Build systems are just the same as any other code: they're much easier to work on if you have good unit tests in place. When porting a build you can save yourself a lot of time and trouble by working some checks and balances into your development process.

Some tactics I found useful included:

  • comparing gcc command lines from the old and new build to check compiler flags and invocation
  • leveraging "make dist" and "make distcheck" to ensure I'd fully captured the project tree in the Autotools build
  • scripting like-for-like installation and packaging comparisions on the outputs from the new and old systems

By including these kinds of checks as you go, you should be able to transition to the new build with very little fuss, as most of the issues and regressions will be caught during development.

A brave GNU world... the good and the bad

Now that our new build is up and running in production, it is possible to look back on the port and draw out some pros and cons from the move. Was it worth the effort?

Without a doubt, the answer to that question is "yes!". We found that the new build reached feature-parity with the previous system early on in development, leaving us free to concentrate on more advanced features that help support our development process. It's now very easy for us to create distribution packages, with version numbers and changelog entries autogenerated from a single source. If we need developer debugging enabled in a package, it's not a problem. Source code releases are a snap with "make dist". Parallel builds work seamlessly. As one member of the team put it, the differences are like night and day!

This said, the new system isn't perfect. We still have a few rough patches in the build:

  • Nested builds. Early on in development I decided to treat the ProL2TP suite as a set of separate Autotools builds. This made logical sense because some of ProL2TP's components are shared with other projects. By splitting the build up, the shared components could be easily build as standalone modules. The flip side of this arrangment is two-fold. Firstly, each nested build has a configure script. On our development boxes the extra time taken to run these isn't noticable, but it really adds up on smaller platforms. The second drawback is that we need some top-level configuration to tell each component about the tree layout in the configuration stage. This feels a bit messy, although it is effective in practise.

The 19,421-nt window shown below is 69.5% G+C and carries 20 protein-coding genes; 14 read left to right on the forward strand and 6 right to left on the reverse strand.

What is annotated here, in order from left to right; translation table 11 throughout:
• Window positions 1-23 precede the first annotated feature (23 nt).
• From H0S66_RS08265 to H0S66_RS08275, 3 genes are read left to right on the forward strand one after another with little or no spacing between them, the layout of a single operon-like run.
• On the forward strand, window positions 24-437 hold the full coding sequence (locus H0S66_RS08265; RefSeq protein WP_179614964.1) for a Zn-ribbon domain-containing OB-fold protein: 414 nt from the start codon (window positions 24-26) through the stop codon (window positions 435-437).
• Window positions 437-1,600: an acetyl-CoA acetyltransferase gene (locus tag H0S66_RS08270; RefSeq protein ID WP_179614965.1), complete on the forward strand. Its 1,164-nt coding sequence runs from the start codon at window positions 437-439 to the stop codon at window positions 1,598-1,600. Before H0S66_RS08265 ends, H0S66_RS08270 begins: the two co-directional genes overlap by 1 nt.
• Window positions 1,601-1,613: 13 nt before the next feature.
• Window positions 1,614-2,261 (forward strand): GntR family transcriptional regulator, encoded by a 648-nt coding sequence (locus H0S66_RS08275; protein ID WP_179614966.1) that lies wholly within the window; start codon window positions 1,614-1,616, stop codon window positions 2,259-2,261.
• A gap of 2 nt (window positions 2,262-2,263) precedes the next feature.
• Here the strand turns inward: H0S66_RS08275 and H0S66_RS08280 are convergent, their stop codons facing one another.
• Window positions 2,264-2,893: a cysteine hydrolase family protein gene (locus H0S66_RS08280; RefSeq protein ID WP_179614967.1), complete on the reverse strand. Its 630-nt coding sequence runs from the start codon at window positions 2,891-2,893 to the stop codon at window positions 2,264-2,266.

• Autotools metadata is a pain. Most Autotools projects come with a pre-canned configure script out of the box, and this is what users are expecting to see. However, no developer works on the configure script directly: it is actually a compiled output from the autoconf tool. Managing this (and other bits of compiled metadata) is a pain. You either keep the metadata out of SCM, in which case all the developers have to remember to recreate it in a fresh checkout, or check it in and ensure people remember to refresh it when they're working on the build system. Either approach is mildly annoying.

  • Autotools is all or nothing. Autotools gurus might dispute this, but we found it difficult to use "just a bit" of Autotools. Attempting to use just one component of the suite in isolation is rather like trying to pull one piece of string out of a tangled bag. You tend to get the whole ball of string whether you want it or not.

  • Autotools is prescriptive. Again, experts might argue otherwise, but our experience in porting ProL2TP suggests that Autotools as a whole tends to be prescriptive about how you should go about doing things. We had a couple of cases where we wanted to do something seemingly reasonable, but ended up fighting the tools to get it done. In some cases the friction we encountered was a subtle hint that there was a better way to do what we wanted, but in others, it seemed like we were having to jump thorough hoops for no real reason.

To conclude...

Our Autotools journey hasn't been without its challenges, but the end result is fantastic. Our build system is far more useful to us than it was before, is more familiar to our users, and is more portable across a range of systems.

Oddly, though, while Autotools has worked well for us, I struggle to give it a wholehearted recommendation. It can be frustrating and bizarre. It is certainly showing its age. It is widely misused, so there are many anti-patterns in existing projects to lead you astray. On the whole, it's a bit of a pig! But it is a pig which has survived a long time in an area of computer science which is evolving. Build systems in general seem to tend toward the hoary and unlovable over time, and there's no indication that newer and trendier systems will be any different.

So, what's the conclusion? "Autotools: give it a go, you'll tear your hair out, but you'll get the job done!"? It's not the kind of slogan any ad-man would thank you for, but on the whole I think it's just about right.